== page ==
Jacqueline

8:09 p.m. on May 27, 2010 (EDT)
8 reviewer rep
28 forum posts

Or better yet, you could put two holes in it and make a chin strap then let your companion- say Sancho Panza- wear it as a hat! That would be my recomendation.

6:40 a.m. on May 28, 2010 (EDT)
110 reviewer rep
762 forum posts

If you're doing a fire in a place that doesn't have a permanent firepit you should completely burn all your wood, and then broadcast the ashes. Barring that, you should throw the charred pieces of wood far from any trails or campsites, doing the same with any charred rocks.

If you're doing a fire in a place that doesn't have a permanent firepit you should... NOT BUILD A FIRE. Charred rocks? Hellooo, have we forgotten about the leaving no trace part?

Remember, rules are things you follow when people are watching. A Principal is the right thing to do - even when you are alone.

"Those who keep doing things (like build in fires in the wilderness - any wilderness) the "Old" way are going to ruin it for the rest of us. The time for change is now."

9:36 a.m. on May 28, 2010 (EDT)
MODERATOR REVIEW CORPS
998 reviewer rep
3,478 forum posts

I would contend that it is quite possible to both have a fire, and leave no visible trace, with the exception of consuming a small amount of natural resource. I do not agree that it is wrong to use natural resources as long as you do so wisely in areas that can easily support it. However doing so wisely means being informed, and accepting that it is not appropriate to do so in many places. In areas that see heavy use, I would say use a stove only, the same in areas that have a limited supply of resources.

I would challenge anyone to follow me a day or two behind and point out the spot where I camped.

12:01 p.m. on May 28, 2010 (EDT)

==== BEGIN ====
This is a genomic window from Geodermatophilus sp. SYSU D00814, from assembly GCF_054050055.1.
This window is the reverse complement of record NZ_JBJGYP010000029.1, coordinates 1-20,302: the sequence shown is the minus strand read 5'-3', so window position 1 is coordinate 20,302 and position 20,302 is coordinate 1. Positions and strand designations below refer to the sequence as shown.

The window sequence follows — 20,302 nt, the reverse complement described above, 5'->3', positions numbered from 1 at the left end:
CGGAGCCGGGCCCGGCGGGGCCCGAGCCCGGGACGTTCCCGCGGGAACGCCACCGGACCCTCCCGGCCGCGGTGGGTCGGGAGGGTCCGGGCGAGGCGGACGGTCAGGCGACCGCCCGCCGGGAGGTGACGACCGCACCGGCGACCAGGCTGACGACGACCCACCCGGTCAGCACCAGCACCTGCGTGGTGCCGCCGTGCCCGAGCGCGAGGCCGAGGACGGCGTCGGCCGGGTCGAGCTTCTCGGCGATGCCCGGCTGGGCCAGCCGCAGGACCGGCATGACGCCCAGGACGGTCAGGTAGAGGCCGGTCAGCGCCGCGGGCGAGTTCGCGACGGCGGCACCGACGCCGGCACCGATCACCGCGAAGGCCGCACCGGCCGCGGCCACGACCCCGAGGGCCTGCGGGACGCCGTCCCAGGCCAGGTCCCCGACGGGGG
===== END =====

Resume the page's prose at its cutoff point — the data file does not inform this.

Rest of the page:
0 reviewer rep
581 forum posts

I agree with trouthunter, if I leave no visible trace (i.e. "sign or evidence of some past thing") of my small fire, how have I diminished another hiker's experience? I haven't.

12:12 p.m. on May 28, 2010 (EDT)
MODERATOR REVIEW CORPS
658 reviewer rep
2,148 forum posts

Trails, stream crossings, signposts, and tent sites leave a much larger and lasting negative impact on the aesthetic and ecological condition of any wilderness than a responsible fire made in areas that can sustain such responsible use. But virtually no one will disparage and berate others for walking on a trail, using stream crossings, using signposts, or sleeping in a tent.

If there is no aesthetic degradation, and no negative ecological impact, then there is no ethical reason to didactically appose that activity. To do so would be misguided, and without reasonable cause.

Of course, there are many places where fires should not be utilized, and many others where you should only by using strict LNT methods, but the fact remains that such is not the case everywhere.

9:41 p.m. on May 28, 2010 (EDT)
26 reviewer rep
98 forum posts

A few years ago I came across a LNT seminar being taught in the woods on a drizzly day. The class was huddled in a lean-to - maybe they picked it up and carried it home after the seminar.

September 19, 2014
Quick Reply

Please sign in to reply

 
More Topics
This forum: Older: External Frame back Pack Newer: dog gear - sleeping pad?
All forums: Older: Two Jackets for sale Newer: Stop me before I ski again!